both worship the same god, even tho' it may have different rival
names". (I meant tribal names.) "Benamukee is
as good a god as yours, or --if I may be so bold-- better, for
Benamukee is not a consuming fire to anyone, not in the habit of
treading anyone down under his feet, and never even thinks of
destroying us and all the world. Those things and those thoughts
are in these parts reserved for the inhabitants of Caribe. With
their many canoes they plunder our islands and eat our flesh.
They believe in a Supernatural Being whose behaviour is a mere
reflection of their own strife: a Monster with its believers'
basest doings and dealings."
Even Columbus, who could be so blatantly biased and cruel
at other moments, wrote about the intense general goodness of
the inhabitants of our islands --long before anyone turned
Christian-- that they were willing to give as much love as
their hearts could give, that they were honest and generous,
that they didn't have religious sects, nor indulged in image
worship, altho' they believed in things higher and better than
those here and now. At the time, however, all I'd heard about
Columbus was that he'd 'discovered' us.
"Our god", I pointed out to Crusoe, "has been peaceful
throughout the records of our oral history. Furthermore,
Benamukee doesn't arrogate a position above the mountains or
above nature. No, Benamukee is part of the mountain, part of the
natural environment. If we felled or defiled the woods, we'd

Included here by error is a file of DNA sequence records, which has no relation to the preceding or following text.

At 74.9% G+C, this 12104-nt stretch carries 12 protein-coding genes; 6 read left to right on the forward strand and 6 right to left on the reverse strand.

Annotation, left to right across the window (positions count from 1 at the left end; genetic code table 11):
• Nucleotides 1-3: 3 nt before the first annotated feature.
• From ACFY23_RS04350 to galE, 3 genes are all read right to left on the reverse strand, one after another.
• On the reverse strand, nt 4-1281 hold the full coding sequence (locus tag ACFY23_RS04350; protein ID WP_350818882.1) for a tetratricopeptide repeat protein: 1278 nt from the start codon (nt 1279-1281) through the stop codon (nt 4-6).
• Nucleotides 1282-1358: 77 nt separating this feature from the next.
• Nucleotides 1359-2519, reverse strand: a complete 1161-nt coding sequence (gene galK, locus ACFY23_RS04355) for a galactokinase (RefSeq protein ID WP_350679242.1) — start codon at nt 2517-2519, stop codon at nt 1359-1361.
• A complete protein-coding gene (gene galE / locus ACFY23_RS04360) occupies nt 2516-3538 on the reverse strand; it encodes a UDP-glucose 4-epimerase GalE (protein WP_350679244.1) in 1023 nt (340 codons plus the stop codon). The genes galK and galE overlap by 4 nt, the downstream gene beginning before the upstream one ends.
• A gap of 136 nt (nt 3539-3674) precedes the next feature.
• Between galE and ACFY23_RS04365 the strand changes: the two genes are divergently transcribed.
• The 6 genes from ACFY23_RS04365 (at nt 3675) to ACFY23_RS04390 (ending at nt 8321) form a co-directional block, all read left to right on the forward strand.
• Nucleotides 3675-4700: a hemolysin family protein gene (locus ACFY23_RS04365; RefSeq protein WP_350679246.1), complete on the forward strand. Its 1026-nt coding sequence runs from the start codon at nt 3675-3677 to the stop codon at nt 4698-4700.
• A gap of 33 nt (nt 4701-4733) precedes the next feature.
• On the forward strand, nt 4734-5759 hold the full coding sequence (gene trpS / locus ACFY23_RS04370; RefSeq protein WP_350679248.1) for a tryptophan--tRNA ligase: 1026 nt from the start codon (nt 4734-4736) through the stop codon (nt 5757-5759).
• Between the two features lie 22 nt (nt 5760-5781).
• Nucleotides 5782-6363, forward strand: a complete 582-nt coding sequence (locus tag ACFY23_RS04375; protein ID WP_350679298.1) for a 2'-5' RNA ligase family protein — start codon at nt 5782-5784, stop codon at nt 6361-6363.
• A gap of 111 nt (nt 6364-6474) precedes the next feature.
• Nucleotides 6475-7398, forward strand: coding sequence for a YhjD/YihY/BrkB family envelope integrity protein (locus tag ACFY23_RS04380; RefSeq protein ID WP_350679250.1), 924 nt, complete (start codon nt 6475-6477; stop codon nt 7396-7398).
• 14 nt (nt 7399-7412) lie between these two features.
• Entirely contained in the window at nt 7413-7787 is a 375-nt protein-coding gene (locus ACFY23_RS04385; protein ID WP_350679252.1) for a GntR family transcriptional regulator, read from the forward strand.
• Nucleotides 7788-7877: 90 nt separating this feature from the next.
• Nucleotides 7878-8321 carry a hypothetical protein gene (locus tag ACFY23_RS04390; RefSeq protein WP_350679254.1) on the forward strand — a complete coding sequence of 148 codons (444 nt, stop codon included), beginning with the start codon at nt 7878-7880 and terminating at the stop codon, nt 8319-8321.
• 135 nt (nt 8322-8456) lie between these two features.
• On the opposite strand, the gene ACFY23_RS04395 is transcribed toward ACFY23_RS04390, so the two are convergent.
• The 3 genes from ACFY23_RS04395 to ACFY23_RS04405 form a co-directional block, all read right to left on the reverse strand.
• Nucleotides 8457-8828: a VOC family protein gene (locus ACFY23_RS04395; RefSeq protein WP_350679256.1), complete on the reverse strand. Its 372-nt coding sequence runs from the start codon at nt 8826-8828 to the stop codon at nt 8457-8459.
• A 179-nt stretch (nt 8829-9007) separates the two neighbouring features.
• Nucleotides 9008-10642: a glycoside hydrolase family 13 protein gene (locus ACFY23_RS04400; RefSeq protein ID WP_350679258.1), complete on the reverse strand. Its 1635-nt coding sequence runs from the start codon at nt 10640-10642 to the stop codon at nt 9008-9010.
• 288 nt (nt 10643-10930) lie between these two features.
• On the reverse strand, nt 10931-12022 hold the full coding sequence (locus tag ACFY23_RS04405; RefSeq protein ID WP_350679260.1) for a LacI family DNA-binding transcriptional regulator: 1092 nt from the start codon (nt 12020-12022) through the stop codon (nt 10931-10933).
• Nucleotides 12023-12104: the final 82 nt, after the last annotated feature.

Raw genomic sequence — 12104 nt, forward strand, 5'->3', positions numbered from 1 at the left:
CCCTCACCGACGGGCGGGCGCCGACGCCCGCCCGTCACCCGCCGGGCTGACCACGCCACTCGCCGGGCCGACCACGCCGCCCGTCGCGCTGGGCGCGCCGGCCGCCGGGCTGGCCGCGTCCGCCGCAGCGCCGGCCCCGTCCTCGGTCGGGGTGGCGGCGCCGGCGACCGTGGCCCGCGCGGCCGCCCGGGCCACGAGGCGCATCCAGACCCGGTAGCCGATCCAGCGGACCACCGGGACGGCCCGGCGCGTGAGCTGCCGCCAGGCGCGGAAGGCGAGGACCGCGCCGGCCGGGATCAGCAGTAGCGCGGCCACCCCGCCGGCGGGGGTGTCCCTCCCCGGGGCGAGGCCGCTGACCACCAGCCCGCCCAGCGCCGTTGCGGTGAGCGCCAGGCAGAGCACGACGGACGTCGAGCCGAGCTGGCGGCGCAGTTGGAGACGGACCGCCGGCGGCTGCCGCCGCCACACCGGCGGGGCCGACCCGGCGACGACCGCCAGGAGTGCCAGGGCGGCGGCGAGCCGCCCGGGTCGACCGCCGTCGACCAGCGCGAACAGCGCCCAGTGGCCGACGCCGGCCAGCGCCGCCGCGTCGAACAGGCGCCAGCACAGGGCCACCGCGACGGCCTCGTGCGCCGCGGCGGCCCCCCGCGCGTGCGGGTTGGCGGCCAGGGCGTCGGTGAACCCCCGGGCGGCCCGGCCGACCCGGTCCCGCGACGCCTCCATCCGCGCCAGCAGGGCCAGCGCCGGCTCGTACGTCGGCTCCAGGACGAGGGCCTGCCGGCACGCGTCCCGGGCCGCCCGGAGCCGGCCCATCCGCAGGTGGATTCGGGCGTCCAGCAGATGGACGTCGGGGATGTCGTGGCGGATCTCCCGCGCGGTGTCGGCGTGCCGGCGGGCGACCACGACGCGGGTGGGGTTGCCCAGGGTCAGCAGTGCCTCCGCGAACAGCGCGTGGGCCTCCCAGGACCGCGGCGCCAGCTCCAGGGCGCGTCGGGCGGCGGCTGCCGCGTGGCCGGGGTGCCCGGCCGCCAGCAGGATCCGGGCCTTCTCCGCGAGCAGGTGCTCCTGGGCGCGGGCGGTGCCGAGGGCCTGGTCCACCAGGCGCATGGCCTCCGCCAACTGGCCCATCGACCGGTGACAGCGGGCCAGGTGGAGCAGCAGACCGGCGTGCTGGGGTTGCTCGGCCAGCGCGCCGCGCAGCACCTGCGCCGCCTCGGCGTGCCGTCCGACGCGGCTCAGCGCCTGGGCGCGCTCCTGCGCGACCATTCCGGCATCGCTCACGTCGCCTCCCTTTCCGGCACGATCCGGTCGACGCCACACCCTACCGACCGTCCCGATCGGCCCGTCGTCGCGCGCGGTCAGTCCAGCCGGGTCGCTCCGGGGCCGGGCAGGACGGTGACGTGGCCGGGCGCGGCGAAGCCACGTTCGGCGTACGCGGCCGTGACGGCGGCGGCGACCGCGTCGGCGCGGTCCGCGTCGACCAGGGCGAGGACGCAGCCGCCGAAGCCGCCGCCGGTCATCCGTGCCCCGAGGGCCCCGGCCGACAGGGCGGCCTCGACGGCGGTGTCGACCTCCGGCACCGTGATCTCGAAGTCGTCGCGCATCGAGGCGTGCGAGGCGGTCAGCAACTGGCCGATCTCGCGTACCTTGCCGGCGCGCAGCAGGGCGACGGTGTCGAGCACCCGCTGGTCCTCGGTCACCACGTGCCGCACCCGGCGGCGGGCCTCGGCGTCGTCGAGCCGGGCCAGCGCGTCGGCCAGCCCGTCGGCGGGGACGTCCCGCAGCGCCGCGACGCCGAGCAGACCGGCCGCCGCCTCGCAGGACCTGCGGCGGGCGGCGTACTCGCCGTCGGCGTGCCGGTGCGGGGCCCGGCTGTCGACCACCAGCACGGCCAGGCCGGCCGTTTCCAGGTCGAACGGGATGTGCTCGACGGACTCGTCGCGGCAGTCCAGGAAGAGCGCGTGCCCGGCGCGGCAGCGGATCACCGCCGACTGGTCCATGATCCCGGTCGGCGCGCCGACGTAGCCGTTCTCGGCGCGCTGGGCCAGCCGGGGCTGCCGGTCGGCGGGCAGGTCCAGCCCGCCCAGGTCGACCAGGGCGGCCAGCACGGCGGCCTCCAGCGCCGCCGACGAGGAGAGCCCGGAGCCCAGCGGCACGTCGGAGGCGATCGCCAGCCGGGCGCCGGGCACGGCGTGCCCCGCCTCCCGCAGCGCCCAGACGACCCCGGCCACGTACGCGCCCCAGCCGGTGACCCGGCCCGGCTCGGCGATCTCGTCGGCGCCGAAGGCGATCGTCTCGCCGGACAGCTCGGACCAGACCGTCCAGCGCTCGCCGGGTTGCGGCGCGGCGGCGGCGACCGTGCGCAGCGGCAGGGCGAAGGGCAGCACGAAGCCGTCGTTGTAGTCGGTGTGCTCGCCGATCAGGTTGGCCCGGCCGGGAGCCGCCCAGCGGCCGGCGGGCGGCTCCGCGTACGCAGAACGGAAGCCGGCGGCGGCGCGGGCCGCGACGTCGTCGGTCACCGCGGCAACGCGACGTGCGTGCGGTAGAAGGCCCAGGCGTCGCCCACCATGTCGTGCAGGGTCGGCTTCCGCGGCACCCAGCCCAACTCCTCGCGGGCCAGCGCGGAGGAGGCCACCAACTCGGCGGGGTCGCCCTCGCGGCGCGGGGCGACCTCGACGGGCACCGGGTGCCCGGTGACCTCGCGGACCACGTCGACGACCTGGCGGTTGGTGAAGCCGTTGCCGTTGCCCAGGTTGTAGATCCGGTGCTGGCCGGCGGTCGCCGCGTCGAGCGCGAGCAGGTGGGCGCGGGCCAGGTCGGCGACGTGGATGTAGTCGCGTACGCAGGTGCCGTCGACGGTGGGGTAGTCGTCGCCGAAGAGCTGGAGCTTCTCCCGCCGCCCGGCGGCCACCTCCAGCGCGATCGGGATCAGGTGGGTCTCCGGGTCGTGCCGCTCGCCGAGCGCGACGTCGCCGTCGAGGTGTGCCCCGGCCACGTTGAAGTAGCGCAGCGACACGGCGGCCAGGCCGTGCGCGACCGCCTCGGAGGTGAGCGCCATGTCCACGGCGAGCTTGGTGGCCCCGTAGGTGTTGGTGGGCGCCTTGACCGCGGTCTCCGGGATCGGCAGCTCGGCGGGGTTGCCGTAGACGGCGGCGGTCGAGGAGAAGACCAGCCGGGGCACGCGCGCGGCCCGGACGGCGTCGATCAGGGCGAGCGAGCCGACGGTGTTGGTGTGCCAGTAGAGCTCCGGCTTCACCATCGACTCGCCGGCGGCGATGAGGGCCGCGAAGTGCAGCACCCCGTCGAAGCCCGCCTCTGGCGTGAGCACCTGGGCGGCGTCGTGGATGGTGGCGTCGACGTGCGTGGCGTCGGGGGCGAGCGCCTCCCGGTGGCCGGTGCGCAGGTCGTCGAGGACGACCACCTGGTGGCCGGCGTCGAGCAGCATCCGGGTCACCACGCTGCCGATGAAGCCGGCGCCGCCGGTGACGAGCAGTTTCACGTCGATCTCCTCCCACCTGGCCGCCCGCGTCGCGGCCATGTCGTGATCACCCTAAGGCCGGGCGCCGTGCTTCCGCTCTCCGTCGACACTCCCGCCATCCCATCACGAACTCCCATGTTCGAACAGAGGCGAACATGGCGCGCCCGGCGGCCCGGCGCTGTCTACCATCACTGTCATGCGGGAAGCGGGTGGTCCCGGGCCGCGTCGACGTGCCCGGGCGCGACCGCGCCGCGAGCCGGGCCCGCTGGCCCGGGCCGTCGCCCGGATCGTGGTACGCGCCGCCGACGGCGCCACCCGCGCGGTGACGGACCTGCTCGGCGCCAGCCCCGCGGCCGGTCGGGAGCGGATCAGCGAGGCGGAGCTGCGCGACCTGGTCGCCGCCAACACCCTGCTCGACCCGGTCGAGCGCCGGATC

fell or defile Benamukee itself, himself and herself. That we'd
never do! Nature is not something given by a father-god, a sun-god
or a father-son-god to be used at will, let alone for his
pleasure". The thought of being reduced to 'a mere state of
nature' was an abomination to Crusoe, and I imagined that he and
his god would there merely resemble each other.
But what I could stomach least of all was --how shall I
say?-- the ... demonical part of Crusoe's religion. I
continued, before he would leave me: "About this devil-business,
master -- you cannot be serious! Please, be honest to
me here, where no-one else is around. Admit that someone who's as
intelligent as you are doesn't entertain such a mad, mediaeval
belief, whatever he may feign when he's with compatriots or
Crusoe was quite impressed and sat down again, but not
before looking around him to see if there were no (more)
intruders anywhere. Then he confessed --I swear it, Madam--
"No, Friday, it doesn't make much sense. We in civilized
countries have been inculcated with these two spirits of
religion from our earliest childhood. Our world is not the firm
bedrock of eternal peace and harmony between man and nature, as